I have to say, I’m pretty skeptical of this study. On the surface it seems pretty straightforward: most of the families who lived near wind farms had a similar (if vague) constellation of symptoms including sleep trouble, nightmares, migraines, and other generically scary stuff. Dr. Nina Pierpont suggests this is an effect of long-term exposure of the inner ear to low-frequency vibrations produced by wind turbines. Here’s where I take issue with the idea, but I don’t want to take up the whole front page with my reservations. Click below for why I think this is nothing but a healthy dose of fear, uncertainty, and doubt.
Let’s do a little experiment. Yes, right now! Turn off the music and listen. Do you hear anything? Listen harder. Can you hear those power lines buzzing? Can you hear the fridge hum? Can you hear the freeway rumble? We are saturated with noise and hardly notice it. Even in remote parts of the country you are exposed to it, and if constant noise at any frequency were as harmful as Pierpont suggests, those of us in urban areas would all be long dead.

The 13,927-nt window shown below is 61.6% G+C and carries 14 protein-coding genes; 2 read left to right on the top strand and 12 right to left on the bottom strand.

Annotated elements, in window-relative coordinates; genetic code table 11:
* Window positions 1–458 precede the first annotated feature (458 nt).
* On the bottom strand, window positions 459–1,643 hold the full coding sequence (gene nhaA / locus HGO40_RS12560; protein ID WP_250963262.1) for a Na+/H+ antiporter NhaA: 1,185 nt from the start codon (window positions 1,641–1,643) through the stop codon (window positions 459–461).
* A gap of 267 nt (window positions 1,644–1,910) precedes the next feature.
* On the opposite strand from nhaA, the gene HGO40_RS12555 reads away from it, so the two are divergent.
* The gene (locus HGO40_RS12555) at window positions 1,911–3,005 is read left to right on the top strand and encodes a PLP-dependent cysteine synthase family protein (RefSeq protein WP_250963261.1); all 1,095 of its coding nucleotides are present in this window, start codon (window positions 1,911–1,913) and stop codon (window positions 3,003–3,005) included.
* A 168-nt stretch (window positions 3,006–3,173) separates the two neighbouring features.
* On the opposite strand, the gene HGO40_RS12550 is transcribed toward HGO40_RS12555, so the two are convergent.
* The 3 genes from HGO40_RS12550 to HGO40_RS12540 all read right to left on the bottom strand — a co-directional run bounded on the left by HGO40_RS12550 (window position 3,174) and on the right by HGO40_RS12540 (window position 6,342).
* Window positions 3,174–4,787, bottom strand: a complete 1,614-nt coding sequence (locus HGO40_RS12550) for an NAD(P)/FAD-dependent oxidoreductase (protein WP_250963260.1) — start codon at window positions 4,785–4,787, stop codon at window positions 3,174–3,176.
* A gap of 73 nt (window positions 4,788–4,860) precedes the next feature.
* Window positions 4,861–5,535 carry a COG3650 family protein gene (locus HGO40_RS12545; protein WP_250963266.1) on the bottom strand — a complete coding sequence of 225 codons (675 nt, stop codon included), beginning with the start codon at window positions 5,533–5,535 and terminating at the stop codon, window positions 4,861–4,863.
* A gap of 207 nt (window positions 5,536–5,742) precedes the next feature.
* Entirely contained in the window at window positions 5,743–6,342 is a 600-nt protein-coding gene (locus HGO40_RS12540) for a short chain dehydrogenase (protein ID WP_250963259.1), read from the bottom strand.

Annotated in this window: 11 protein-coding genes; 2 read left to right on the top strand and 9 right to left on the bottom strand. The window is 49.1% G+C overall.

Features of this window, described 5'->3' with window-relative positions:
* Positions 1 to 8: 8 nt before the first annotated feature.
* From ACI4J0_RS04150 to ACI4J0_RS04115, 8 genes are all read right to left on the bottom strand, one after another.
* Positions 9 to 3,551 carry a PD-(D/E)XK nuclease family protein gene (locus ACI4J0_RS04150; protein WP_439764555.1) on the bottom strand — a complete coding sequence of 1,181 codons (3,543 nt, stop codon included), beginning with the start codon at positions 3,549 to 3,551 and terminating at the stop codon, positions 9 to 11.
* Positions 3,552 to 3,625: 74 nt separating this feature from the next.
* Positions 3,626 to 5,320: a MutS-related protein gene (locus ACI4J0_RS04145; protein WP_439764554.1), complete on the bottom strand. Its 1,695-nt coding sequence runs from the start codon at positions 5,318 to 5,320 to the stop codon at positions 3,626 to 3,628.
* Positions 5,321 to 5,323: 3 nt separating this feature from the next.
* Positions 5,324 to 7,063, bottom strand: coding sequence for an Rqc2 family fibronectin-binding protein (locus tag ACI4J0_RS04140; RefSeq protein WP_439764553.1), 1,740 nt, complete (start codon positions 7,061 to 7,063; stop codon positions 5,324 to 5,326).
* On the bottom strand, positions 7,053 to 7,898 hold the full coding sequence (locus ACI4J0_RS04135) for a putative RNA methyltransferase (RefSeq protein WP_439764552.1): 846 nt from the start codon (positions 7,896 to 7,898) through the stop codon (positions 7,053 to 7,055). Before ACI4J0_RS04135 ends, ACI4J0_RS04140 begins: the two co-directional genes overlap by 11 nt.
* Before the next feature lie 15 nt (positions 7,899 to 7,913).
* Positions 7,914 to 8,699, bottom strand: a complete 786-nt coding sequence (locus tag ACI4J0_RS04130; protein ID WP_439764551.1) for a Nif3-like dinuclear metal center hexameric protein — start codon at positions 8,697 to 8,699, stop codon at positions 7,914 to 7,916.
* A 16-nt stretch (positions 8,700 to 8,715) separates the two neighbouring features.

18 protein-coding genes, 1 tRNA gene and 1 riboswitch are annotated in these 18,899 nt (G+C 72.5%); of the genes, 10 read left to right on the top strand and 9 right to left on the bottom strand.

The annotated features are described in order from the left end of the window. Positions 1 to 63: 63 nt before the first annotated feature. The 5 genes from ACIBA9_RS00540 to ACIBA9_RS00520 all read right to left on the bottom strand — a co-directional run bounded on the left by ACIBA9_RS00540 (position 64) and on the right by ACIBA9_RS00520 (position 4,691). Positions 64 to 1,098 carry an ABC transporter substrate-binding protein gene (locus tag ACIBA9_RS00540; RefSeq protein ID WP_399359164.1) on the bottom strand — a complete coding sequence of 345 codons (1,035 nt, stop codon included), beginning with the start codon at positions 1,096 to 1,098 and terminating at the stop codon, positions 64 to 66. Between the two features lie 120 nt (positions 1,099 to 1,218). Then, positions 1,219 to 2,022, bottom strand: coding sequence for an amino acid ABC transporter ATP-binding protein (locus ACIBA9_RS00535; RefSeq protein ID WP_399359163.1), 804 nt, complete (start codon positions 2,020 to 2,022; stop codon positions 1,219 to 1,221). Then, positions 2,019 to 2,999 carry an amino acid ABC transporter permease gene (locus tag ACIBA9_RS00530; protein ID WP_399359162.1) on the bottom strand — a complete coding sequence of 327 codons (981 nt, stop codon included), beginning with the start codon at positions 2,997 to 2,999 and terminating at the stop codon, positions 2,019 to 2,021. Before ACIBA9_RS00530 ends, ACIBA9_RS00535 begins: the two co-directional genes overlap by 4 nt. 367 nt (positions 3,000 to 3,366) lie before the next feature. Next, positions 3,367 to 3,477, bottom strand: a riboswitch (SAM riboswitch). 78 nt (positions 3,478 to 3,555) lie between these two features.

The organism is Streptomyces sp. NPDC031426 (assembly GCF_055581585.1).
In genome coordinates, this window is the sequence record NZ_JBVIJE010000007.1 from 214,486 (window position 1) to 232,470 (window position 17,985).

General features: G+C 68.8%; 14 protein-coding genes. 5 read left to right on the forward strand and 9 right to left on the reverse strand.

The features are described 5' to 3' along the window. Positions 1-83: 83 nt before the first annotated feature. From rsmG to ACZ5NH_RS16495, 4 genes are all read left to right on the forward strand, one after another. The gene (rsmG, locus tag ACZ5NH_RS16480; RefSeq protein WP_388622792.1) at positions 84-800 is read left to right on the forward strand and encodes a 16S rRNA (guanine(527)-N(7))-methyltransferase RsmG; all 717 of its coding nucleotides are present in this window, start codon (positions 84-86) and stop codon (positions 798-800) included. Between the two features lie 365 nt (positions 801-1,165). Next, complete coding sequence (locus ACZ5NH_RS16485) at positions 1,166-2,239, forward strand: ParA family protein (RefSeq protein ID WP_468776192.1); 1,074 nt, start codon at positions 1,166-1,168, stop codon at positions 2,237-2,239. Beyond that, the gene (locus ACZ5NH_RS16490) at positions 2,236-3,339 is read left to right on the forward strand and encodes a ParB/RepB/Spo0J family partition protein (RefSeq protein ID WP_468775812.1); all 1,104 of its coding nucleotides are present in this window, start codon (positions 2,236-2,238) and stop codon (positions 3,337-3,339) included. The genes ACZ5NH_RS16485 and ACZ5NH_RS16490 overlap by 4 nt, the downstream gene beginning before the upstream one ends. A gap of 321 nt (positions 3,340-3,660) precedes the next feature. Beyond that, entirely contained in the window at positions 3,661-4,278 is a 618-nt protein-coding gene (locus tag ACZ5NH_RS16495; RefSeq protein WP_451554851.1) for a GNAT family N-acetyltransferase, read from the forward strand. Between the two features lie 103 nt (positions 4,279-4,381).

Even if there is a secret frequency that causes all these vague and overreported symptoms to increase, what’s the mechanism? How could a (dis)harmonic frequency be the same for men, women, children of all sizes with different inner ears, different susceptibilities? The symptoms reported are like a laundry list of the most commonly reported problems all over the world since long before wind turbines started spinning.
And even if we grant this secret frequency and that the symptoms reported are related, just how little respect is being given to our bodies and brains? Your brain and inner ear are fabulously elegant and self-repairing; we naturally adapt to a constant stimulus over a period of time, it’s built into neural hardware going all the way back to sea snails. A low-frequency hum somehow cuts through defenses that have held up in the brains of sailors in nuclear submarines for months? Go watch Das Boot and tell me that you’d prefer a month of wind turbines.
I’ll acknowledge that the hum from a wind turbine might be noticeable, and might even bug some people until they got used to it, but I have to object to the idea that they could cause the medical problems suggested, by any mechanism whatsoever. Let me offer my own professional diagnosis of the people suffering from windmills being put in nearby: acute NIMBYitis.
[via Daily Tech]